Network Rail has set a new completion date for a crucial part of the £75m north-western electrification programme that is almost two years later than originally scheduled.
The electrification of the line from Blackpool to Preston was initially scheduled to finish by May 2016 but is now expected to be finished by summer 2018, according to Network Rail regional managing director Martin Frobisher.
In an email obtained by the Blackpool Gazette last week, Mr Frobisher said: “We recognise it’s important to protect Blackpool summer holiday traffic and detailed plans are being developed to make sure this is achieved.
“It is likely that final commissioning will take place prior to the summer holiday traffic, summer 2018.”
This has now been confirmed by Network Rail.
This is the second time the completion date for the Blackpool-Preston project has been rescheduled after Network Rail announced last year that completion would be reached in March 2017.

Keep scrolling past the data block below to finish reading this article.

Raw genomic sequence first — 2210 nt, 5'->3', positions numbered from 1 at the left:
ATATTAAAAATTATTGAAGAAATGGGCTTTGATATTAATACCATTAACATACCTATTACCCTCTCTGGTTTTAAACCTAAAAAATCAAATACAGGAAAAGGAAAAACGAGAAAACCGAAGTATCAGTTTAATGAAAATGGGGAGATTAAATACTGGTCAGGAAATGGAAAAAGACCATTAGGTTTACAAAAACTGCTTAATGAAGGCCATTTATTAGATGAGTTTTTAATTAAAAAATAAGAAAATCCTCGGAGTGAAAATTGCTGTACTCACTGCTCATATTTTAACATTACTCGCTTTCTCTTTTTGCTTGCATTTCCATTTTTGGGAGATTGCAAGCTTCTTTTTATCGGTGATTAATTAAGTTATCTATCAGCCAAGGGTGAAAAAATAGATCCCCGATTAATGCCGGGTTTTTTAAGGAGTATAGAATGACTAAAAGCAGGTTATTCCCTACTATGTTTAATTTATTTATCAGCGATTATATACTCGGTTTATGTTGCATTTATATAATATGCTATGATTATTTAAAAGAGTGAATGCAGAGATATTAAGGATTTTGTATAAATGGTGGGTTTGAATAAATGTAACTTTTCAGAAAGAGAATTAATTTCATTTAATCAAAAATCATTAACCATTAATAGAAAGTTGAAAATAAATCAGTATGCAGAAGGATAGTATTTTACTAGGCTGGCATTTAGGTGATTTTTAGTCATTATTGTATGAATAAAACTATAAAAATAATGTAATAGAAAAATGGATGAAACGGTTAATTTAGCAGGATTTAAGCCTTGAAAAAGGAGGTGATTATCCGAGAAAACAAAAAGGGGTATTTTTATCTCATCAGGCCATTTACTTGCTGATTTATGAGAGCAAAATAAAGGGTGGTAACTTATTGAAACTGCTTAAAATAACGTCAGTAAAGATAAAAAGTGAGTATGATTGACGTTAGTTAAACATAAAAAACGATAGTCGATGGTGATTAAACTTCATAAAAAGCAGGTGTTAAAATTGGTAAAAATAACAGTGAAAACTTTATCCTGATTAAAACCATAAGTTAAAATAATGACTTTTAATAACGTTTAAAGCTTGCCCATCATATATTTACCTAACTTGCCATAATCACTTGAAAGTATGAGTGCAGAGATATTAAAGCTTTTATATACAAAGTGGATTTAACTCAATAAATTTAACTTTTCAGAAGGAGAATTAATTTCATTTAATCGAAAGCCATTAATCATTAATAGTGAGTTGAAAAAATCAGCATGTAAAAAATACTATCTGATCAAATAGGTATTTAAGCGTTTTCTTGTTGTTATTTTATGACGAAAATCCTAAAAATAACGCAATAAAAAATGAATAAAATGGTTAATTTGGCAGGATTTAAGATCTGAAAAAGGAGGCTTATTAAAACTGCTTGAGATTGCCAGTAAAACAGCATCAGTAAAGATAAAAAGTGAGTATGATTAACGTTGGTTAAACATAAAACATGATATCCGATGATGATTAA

The estimated end date was then put into further doubt in August when contractor Balfour Beatty pulled out of the contract, after completing only two of the seven phases of the electrification along the route.
Construction News reported last month that Carillion was in early contractor talks with Network Rail to take over work on the line.
However, no contract has yet been signed between the two contractors.
If Carillion does pick up the contract it would take on the remaining five phases of electrification along the route.
These include phase three from Preston to Blackpool, phase five from Manchester to Stalybridge, phase six from Windemere to Oxenholme and phase seven from Lostock to Wigan.
Carillion would also take on phase four from Manchester to Preston, which had been started by Balfour Beatty but not completed.
The Preston-Blackpool project would be the latest in a series of delays to the CP5 electrification enhancements.
In September, transport secretary Patrick McLoughlin announced that the Midland Main Line electrification would not be completed until 2023, three years later than originally expected, and the TransPenine route would also not be completed until 2022, three years later than planned.